Drill music – a means of self-expression? Or giving ‘violence’ a voice?
Drill music, originating from Chicago, is a form of rap music. Its beats, flow, and the way it’s produced, differentiates it from its predecessor, grime music.
Most drill artists are young people with plenty to say on issues like climate change, politics, and austerity. However, historically, the lyrics of many drill songs focus on gang culture and gang rivalries as well as life on the streets including drugs, money, and sex.
Drill music has promoted plenty of debate; does its dark lyrics and gritty beats, encourage criminal behaviour? Or, like grime before it, does it offer young people living in some of the poorest inner city areas, an escape route, a way of earning money from music sales and a first step in escaping poverty, gang life and crime?
Allies see it as a way of young people expressing themselves – talking about their environment, day to day lives and their reality. Some observers think the lyrics are often about obtaining money, status, and power, because these are the things people on the streets don’t have.
The real danger comes when those involved in gang culture, judge the performer’s authenticity on whether the artist will follow through with what they claim, taunt, or threaten in the lyrics of their songs. It’s the perceived and actual threats that put the artists authenticity, credibility, status, and ultimately their personal safety, on the line.
Opponents of drill music see it as a means of giving violence a voice or a way of normalising the violent behaviour drill artists talk about. They see it as a platform for rival gangs to air their ‘beefs’ online, often encouraged or goaded by allies, supporters and opponents. Sometimes with fatal outcomes.
This has led Police to target drill music in their response to tackling violence. They consider that the music has become a way of criminal gangs antagonising each other and making threats which result in violent reprisals being taken on the streets, fuelling the rise in serious youth violence and knife crime.
In 2019, Met Police Commissioner, Cressida Dick said “Drill music is associated with lyrics which are about glamourising serious violence: murder, stabbings…. they describe the stabbings in great detail, joy, and excitement. Extreme violence against women is often talked about.”
The Met Police requested that You Tube take down a number of videos and songs which they considered glamourise violence. You Tube have also now developed policies to tackle the posting of videos linked to or promoting knife crime in the UK.
Critics of this approach point to other social factors fuelling the evolution of UK street gangs, knife crime and youth violence in the UK – with the real drivers being poverty, deprivation, the impact of austerity, a failure by government to tackle social issues, and a lack of opportunity for young people.
In 2019, a study conducted at UCL (Kleinberg & McFarlane) suggested that drill music listeners are more likely to be drawn towards lyrics with a positive overall message even when it contains violent language. An analysis of 550 YouTube videos by 105 London-based drill music artists, found that songs with a more positive sentiment attracted twice as many views and comments.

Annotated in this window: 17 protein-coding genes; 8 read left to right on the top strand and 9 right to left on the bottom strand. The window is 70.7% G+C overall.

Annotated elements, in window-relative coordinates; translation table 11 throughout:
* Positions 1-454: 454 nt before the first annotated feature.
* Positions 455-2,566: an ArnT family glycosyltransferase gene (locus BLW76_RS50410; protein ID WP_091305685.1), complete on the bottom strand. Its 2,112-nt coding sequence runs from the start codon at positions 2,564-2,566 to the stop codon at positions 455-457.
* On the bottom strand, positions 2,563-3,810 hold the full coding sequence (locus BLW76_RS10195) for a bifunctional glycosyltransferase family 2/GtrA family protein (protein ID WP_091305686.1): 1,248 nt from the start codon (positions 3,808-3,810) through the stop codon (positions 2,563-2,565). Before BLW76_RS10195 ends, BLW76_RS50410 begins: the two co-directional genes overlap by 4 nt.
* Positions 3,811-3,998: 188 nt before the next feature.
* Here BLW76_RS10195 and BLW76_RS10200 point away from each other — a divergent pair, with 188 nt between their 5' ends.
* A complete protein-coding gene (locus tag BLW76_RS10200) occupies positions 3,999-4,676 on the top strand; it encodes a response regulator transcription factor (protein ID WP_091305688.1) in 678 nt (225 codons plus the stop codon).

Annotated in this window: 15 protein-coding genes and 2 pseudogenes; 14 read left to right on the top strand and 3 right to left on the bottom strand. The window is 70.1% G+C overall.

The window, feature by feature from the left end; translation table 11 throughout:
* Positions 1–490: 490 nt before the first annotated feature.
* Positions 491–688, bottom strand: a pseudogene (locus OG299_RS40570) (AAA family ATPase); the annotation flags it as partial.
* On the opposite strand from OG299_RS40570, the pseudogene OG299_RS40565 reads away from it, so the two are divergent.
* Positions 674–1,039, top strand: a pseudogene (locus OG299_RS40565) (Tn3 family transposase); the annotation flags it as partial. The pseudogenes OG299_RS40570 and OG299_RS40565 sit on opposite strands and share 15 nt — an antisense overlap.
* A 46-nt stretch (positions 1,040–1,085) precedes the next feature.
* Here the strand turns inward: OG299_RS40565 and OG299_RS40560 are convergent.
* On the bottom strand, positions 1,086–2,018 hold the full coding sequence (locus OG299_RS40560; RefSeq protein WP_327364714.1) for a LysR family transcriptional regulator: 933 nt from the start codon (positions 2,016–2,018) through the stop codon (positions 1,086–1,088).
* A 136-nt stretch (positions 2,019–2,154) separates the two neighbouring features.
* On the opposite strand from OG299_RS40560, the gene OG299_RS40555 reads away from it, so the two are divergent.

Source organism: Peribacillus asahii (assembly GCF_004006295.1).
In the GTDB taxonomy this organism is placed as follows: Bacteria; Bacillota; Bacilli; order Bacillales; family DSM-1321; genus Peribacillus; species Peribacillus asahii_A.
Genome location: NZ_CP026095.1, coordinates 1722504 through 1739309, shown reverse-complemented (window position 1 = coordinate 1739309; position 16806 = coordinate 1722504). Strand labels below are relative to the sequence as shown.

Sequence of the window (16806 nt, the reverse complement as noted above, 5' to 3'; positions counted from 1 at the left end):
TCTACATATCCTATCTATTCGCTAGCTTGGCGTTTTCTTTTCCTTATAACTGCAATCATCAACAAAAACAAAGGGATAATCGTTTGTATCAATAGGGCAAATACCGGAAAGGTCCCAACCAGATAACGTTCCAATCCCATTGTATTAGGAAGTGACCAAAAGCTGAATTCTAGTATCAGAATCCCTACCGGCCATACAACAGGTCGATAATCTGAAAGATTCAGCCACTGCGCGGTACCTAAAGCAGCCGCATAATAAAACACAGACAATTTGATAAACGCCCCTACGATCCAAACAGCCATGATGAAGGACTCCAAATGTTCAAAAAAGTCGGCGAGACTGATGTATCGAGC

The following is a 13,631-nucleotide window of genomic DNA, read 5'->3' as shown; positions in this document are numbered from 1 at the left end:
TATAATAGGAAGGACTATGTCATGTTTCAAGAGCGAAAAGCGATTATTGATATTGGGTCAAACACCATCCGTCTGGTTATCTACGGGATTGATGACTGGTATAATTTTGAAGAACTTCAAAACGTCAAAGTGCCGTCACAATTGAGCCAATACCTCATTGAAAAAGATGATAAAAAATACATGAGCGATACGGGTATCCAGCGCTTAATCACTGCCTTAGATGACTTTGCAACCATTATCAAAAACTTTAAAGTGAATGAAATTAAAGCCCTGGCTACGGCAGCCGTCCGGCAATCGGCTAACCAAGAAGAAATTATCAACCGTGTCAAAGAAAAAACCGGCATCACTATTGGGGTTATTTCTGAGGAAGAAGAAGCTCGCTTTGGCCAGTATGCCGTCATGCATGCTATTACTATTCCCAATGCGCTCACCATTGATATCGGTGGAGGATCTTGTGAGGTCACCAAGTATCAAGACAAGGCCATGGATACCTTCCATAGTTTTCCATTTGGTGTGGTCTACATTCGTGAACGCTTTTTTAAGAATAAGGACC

The debate will continue. And while it does, there are steps that young people who produce their own drill music, can take to reduce the risk of inadvertently becoming a victim of their art.
Firstly, a number of organisations working with young people, promote making drill music safely.
Groups like “Word not Weapons” (see – https://www.facebook.com/thewordsnotweapons), Project Zero (Projectzerowf.co.uk), Audio Active (www.audioactive.org.uk), and Music Fusion (www.musicfusion.org.uk) are committed to supporting young artists and promoting a strong community safety message and advising young people on risk.
Secondly, avoiding producing songs with inflammatory lyrics or videos reduces the risk of becoming a target for reprisals and the possibility that message scan be misinterpreted or misunderstood. Although maybe less of a money-making option, artists can reduce risks by posting music on less public platforms than You Tube, which has become a platform of choice for drill artists.
Family members too have a role. Drill music can be made in bedrooms and be posted in seconds on social media platforms, and subsequently shared many thousands of times. Drill music and videos are also widely available online. Parents or family members, who take the time to share an interest in the music, particularly the lyrics their children are producing, can act as suitable check and balance before any online damage is done. They can also get a flavour of the messages that their children are being exposed to. Opening up a discussion with a young person about the messages in a song, without being judgmental, can help make them more open to hearing your concerns, discussing the dangers, and teaching them to be critical of some of drill music’s messages. Finally, family members can raise concerns about the posting of violent or graphic content on You Tube under the new You Tube Community Guidelines . Similar guidance on potentially harmful or dangerous content or sexually explicit content or videos portraying the exploitation of children and young people is also available online